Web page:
What follows is not a blog, but some suggestions on using Microsoft SQL Server "Views" to query your Lucity data using Excel.   This information is intended to assist Lucity software users, and not for any nefarious purposes.

I recommend watching the videos in Full Screen view and with HD resolution.  They're not as blurry as they look on this page!!  Each of these about two minutes long, but the original actions only took 50 seconds each.  (After recording them, I decided to slow them down to make them more watchable.)
1. How to create a SQL Server "View".  The video shows how to create a new View from the core Work Order table.  (WKORDER - see the data dictionary here.)  The video first shows the simple method of creating a view with all fields, then shows the more effective method of including only needed fields, and re-labeling them with their on-screen names.

Music: "A View to a Kill" - Duran Duran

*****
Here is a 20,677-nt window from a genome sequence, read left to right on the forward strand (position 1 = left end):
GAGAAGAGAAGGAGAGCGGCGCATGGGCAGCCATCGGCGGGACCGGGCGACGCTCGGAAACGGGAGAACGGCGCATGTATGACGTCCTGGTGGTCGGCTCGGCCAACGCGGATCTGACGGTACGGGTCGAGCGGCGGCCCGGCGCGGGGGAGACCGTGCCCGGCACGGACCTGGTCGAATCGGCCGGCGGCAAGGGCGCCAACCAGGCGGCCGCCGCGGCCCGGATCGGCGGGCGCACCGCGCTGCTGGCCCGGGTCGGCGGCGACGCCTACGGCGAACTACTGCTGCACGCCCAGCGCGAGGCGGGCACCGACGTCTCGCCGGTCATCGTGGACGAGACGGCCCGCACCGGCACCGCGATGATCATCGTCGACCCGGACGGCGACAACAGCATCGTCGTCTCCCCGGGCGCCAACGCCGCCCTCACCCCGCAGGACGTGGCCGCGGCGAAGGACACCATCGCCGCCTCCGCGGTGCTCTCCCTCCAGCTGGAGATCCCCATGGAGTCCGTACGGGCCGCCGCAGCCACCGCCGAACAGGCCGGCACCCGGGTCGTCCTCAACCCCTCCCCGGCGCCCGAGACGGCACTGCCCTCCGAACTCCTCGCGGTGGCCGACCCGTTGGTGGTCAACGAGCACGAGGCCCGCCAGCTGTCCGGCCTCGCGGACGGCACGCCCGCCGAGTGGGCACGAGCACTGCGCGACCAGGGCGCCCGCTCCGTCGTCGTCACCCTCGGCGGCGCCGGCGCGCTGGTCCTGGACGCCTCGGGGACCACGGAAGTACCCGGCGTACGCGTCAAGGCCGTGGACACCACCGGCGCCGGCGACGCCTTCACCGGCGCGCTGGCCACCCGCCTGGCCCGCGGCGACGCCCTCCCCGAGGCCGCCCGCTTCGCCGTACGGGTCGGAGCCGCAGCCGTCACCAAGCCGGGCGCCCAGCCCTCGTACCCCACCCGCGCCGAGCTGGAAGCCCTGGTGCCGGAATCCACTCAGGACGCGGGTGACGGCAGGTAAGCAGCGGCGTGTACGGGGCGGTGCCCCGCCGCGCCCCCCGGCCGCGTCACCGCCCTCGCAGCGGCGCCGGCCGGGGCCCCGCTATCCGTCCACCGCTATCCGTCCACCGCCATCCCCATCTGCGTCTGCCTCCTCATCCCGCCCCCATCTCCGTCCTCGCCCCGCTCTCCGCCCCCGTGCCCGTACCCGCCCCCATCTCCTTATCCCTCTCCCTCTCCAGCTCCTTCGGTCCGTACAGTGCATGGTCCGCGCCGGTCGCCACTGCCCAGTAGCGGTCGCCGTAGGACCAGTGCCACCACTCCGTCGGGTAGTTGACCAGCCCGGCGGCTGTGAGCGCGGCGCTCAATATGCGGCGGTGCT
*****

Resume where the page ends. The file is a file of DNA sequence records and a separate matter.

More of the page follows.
2. How to Connect to the View with ExcelWith a view …

Why the Tectonic Speed of Government?

The original name was "The Glacial Speed of Government” but that title is both cliché and inaccurate, as today it implies a faster pace than it used to. I decided that “Tectonic Speed” is more accurate because you can push very hard, but change in government shows tremendous resistance.  However, when change happens it can occur in significant outbursts - and in those moments, there is great opportunity!

Part 1Part 2  |  Part 3  | Part 4 | Wait there's a Video?!

The Tectonic Speed of Government, Part 3: It’s Never Over